& when we have enough energy we’ll really lay down the law

reading all day to get some in other words down on papier
over a languid & recurring memorabilia i choose e-i-e-i-o

the earth shook & said it was
time to divest    of everything

it was the    countdown
i had been counting on

good time
to use bad

collocations of heart leaps to mouth the
artifacts that  (not yet brittle)  unfolded

itunes says it will now sync you with
each of your real-world counterparts

all treasure maps are
intentionally vague x

marks the knot    means
imprisoned in hindsight

look at this picture poem &
tell me what you think  it is

i think it’s   a column of light
rising from a vegetable patch

hey where’s the void control on
this baby? the rgb on your abc?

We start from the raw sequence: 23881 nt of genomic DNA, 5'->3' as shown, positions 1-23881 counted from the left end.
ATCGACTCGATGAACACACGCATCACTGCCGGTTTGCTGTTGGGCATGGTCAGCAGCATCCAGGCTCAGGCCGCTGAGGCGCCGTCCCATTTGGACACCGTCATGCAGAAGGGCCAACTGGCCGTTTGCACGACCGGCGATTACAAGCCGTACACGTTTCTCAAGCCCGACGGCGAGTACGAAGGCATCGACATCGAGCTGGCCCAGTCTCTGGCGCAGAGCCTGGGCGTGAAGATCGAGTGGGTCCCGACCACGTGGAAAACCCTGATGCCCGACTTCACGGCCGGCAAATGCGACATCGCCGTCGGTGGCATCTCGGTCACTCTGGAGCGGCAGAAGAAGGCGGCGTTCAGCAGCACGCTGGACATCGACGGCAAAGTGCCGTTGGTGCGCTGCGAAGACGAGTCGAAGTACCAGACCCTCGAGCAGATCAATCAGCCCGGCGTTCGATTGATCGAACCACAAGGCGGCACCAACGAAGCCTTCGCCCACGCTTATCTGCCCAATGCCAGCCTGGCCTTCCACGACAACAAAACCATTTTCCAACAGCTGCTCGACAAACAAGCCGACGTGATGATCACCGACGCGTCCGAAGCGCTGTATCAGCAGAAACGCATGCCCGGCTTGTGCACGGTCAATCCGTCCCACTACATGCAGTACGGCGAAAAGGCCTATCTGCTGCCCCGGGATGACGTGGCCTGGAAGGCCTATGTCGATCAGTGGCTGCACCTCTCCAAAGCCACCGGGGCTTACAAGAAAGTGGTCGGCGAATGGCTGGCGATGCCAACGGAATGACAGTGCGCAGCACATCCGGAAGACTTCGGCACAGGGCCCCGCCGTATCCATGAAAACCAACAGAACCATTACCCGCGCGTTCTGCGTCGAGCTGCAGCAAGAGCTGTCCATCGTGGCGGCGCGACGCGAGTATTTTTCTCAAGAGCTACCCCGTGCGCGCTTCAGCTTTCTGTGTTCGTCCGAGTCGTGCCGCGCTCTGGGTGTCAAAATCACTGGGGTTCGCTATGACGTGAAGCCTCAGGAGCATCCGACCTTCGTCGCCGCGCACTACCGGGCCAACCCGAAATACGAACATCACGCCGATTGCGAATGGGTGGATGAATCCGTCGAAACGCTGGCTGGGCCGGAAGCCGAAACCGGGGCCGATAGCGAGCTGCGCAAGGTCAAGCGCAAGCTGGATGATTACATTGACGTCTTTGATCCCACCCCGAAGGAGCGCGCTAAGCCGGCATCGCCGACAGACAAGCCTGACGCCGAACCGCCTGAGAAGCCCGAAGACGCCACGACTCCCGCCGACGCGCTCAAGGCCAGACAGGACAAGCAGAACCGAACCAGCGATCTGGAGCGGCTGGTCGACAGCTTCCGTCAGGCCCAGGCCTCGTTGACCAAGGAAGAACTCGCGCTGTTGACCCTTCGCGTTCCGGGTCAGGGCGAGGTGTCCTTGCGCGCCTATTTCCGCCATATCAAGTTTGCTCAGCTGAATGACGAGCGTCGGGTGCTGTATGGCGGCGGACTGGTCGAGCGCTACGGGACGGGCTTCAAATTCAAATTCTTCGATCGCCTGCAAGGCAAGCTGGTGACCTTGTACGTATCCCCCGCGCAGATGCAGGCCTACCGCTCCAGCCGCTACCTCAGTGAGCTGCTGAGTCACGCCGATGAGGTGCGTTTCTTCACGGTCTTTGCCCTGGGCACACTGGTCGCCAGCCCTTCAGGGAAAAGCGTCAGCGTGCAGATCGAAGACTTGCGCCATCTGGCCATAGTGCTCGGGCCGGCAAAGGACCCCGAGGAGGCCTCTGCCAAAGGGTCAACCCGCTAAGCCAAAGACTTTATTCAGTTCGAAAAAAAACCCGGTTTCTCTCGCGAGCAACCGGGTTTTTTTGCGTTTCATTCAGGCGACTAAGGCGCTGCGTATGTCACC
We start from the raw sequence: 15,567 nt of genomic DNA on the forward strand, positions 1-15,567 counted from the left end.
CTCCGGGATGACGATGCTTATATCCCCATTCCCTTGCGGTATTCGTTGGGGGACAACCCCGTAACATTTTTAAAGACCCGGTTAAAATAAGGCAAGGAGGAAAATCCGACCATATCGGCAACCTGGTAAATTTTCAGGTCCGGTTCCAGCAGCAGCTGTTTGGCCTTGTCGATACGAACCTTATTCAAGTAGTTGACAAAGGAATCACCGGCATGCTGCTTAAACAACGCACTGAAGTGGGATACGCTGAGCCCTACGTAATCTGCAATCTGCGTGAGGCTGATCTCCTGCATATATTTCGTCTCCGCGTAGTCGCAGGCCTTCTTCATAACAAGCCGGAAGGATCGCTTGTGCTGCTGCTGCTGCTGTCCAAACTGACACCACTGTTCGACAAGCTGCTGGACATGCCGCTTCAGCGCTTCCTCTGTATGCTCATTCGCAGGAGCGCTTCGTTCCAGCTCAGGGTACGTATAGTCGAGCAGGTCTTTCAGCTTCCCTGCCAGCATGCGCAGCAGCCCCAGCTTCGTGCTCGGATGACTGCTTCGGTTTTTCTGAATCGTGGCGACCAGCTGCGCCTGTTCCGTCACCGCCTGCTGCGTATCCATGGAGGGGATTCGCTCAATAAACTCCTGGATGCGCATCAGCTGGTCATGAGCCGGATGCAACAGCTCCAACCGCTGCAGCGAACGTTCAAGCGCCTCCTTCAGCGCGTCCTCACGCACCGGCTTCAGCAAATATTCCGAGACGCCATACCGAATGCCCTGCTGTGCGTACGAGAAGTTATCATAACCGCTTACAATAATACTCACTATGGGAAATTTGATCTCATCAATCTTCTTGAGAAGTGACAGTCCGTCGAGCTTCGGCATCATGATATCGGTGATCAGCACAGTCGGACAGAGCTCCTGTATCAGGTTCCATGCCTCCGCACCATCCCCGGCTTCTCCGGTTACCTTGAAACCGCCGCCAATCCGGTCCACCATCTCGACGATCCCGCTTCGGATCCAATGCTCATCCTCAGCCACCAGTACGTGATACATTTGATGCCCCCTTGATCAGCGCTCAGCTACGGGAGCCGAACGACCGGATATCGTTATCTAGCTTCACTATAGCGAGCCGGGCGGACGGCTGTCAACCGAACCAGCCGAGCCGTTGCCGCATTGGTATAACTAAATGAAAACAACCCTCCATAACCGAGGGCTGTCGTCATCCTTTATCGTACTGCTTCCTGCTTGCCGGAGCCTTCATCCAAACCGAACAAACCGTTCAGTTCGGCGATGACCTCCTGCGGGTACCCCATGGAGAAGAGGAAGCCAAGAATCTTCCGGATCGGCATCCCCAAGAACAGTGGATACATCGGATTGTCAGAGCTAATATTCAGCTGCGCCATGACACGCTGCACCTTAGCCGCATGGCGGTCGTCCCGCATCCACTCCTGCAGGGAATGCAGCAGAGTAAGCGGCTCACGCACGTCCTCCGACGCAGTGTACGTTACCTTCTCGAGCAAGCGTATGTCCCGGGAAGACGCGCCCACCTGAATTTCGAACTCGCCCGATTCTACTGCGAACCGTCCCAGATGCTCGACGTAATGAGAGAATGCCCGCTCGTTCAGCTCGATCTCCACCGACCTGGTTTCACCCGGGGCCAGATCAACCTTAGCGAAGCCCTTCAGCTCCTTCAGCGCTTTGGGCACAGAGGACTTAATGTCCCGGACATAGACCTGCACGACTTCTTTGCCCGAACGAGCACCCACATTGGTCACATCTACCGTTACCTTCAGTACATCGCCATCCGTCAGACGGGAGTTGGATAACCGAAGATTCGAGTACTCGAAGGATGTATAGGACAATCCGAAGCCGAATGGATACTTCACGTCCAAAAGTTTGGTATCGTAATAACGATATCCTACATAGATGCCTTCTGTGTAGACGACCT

analogue to digital i won’t likely
live to see the biochemical shift

i get up &  go out the door to face dissociating drizzle
a landlord who loves uprooting a rosebush metaphor

fragrant issue in the mailbox in an instant
i lament those disastrous   those finishing

touches to
undo i add

be it resolved instinct will
now sleep with eyes open



can’t have the rapids without the rocks

Wildflowers at the junction, unmolested
Island animals still. There are yet enough

free-floating signifiers in anyone’s poem
from which to pluck sustenance. There is

a faux-Mahayana socialism emanating from somewhere
deep in the dockside bullrushes of Port Hardy, B.C., from

a gill-netter wintering, a cowboy-coffee coffee urn steaming
economical savory chicory upwards from an iron galley stove.

The boat rocks, the books read, the
fish push light around underwater.

All things now slap the
sides, sing at once, say

hello to the anthropomorphic
clouds, to their alphabet bird

beginnings. Pick a word, any word, even
the thirsty one,
love. Walk around town,

dispensing your intrusive conceits
of self-invented folk wisdom as

kindnesses. There is more than
enough time to chew on

the succulence of each
causation, more than enough

reason to bucket
rainwater for tea. To

untangle, turn liquid;
to forget,{to forget}